Where To Eat, Sleep And Channel Your Inner Wolverine
In a mighty college town like Ann Arbor, where practically everyone either studies or works at The University of Michigan, it’s hard to define where campus ends and town begins. As a visitor, you just have to embrace the intersection. Whether it’s your bartender’s Wolverine face paint at the storied Brown Jug or walls of books by famous U-Mich professors at Literati Bookstore, Ann Arbor lives and breathes for Michigan Maize and Blue.
Take it in, feel the thrall. Here’s how to enjoy the best of Ann Arbor on a visit to campus, whether you’re a prospective student or an old-time “Victor” back in town for a game in The Big House.
WHERE TO STAY
This one’s an easy A+. Graduate Ann Arbor is practically an extension of the school. Located across the street from campus and a couple blocks from Nickels Arcade, it is the ideal spot for tours, game day visits or class reunions, and cozy for coffee, dinner and cocktails, too. Like all Graduate properties, this one is tailored at every turn to capture the spirit of the school it serves. The chalkboard walls are done up with calculus equations. A 40-foot communal library table is perfect for smarty-pants conversations or focused study. Poindexter is a clubby old-school dinner joint, and the Allen Rumsey Cocktail Lounge is always hopping with Wolverine fans.
With 204 rooms on 14 floors, Graduate is big without feeling overwhelming, and views to campus and the Huron River Valley are as calming as a freshman orientation seminar is stressful. The design style is academic-chic, with library lounge chairs, preppy plaid throws and vintage U-Mich paintings and photos everywhere. That sounds stuffy but there’s just the right amount of winking sass to say, “We’re smart enough not to take ourselves too seriously.” Consider the guestroom key cards, which look like student IDs and feature faces of famous Michigan alums like James Earl Jones and Gilda Radner. The guest bicycles — painted in Michigan colors, naturally — are a nice way to get around campus. It’s comforting, too, knowing that it’s exactly 27 minutes by foot from the hotel entrance to Michigan Stadium, the largest in the United States. Let’s scream it all together: Go Blue!
WHERE TO EAT
Others fly to Ann Arbor for football. I would travel for the pastrami alone. Zingerman’s is one of America’s most delicious delis and after expanding into several buildings over 40 years in business is a sacred compound of corned beef and cole slaw. The popular #2 Zingerman’s Reuben piles corned beef with Swiss Emmental cheese, sauerkraut and housemade Russian dressing. I’m a fan of the sweets: The Magic Brownies with toasted walnuts; the Funky Chunky Chocolate cookies, and the banana cream pie. Yes, please!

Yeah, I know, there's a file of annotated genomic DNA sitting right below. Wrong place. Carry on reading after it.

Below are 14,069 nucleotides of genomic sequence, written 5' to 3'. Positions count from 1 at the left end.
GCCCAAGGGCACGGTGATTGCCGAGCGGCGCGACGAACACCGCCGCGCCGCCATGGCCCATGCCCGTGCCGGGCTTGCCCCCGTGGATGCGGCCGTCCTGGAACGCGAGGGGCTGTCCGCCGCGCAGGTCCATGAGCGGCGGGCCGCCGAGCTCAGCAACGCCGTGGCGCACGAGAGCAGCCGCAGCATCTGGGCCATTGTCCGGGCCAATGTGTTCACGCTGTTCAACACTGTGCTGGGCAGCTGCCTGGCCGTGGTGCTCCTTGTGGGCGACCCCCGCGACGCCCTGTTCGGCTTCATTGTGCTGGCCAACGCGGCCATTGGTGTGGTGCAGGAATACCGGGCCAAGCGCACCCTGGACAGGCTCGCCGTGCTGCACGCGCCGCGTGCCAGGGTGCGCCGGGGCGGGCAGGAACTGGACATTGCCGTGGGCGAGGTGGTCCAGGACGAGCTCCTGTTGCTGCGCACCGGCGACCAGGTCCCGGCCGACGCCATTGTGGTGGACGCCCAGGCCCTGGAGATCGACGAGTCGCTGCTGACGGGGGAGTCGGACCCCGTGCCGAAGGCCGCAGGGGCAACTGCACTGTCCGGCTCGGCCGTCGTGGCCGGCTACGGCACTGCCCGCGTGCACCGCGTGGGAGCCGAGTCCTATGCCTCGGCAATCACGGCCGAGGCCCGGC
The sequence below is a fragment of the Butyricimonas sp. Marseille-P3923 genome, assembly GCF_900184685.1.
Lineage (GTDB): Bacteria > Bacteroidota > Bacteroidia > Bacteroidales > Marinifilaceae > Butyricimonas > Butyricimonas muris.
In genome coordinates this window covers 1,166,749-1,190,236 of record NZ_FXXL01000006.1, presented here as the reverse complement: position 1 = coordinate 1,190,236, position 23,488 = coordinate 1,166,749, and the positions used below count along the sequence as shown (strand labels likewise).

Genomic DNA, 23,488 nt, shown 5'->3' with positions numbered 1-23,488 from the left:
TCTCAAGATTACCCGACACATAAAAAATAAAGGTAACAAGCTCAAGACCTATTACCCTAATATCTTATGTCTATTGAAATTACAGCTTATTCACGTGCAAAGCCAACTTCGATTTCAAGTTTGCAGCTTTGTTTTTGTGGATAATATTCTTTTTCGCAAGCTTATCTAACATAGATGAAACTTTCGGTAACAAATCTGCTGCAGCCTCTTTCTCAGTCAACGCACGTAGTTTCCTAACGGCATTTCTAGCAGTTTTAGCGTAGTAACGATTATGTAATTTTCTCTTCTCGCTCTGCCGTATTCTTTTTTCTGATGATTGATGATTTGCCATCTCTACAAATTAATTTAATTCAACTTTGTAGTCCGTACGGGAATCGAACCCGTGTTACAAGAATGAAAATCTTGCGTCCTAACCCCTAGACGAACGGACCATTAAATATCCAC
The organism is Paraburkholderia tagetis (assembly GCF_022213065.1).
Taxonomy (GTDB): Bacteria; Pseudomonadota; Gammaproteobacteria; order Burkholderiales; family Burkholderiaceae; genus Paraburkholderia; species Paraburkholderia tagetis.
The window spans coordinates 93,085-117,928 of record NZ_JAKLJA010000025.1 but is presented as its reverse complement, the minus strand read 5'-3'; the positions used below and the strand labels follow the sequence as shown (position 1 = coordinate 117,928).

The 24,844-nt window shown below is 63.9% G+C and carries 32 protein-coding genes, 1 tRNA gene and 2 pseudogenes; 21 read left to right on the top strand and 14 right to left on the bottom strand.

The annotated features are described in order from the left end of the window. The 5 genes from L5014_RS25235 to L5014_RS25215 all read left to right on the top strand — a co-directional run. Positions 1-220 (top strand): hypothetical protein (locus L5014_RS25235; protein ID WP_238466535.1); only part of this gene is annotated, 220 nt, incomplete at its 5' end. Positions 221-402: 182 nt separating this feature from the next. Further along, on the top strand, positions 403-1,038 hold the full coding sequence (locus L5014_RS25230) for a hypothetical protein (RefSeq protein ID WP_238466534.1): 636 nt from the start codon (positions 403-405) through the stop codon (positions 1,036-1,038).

Aventura is a Spanish paella restaurant in a historic 1870s brick building that brings big-pan love to this romantic setting. The must order: Fideau de Marisco, which mixes vermicelli pasta, scallops, shrimp, clams, mussels, calamari, piquillo pepper, peas, and saffron sofrito.
Around the corner from the Graduate hotel, Stray Hen Cafe is an excellent breakfast choice, with an oatmeal bar and an impressive menu of pancakes and waffles, including a “flight” of mini-waffles topped with blueberries, bananas, strawberries, cookie butter and apples.
WHAT TO DO
The University’s Matthaei Botanical Gardens and Nichols Arboretum is a 300-acre network of greenery and trails named for a former Michigan regent who donated much of the land over a century ago. Among many wild treasures at “The Arb,” there’s a 10,000-square-foot conservatory with bonsai trees, a labyrinth for walking meditation, cultivated hedgerows, a collection of native Michigan trees and a restored prairie. A majestic park within the campus.
The Huron River Water Trail isn’t just about walking. The greenbelt along Michigan’s Lower Peninsula follows the Huron River, with points of entry for kayakers, canoeists and rowers, and countless areas to camp and dine. In the winter, you can cross-country ski and snowshoe along trails that stretch for more than 100 miles through Michigan.
You really do need to visit the Big House. With a capacity of 107,601, Michigan Stadium is a modern wonder of the sporting world, and the pride of every Wolverine. To be in Michigan on game day, with a tailgate extended, and friends, new and old, in their U-M finery is to understand the true meaning of school spirit. Imagine it now: banners flying, in stalwart step they’re nighing, with shouts of vict’ry crying…Oops, now you’ve got me singing the Michigan fight song.
Here they come, hurrah!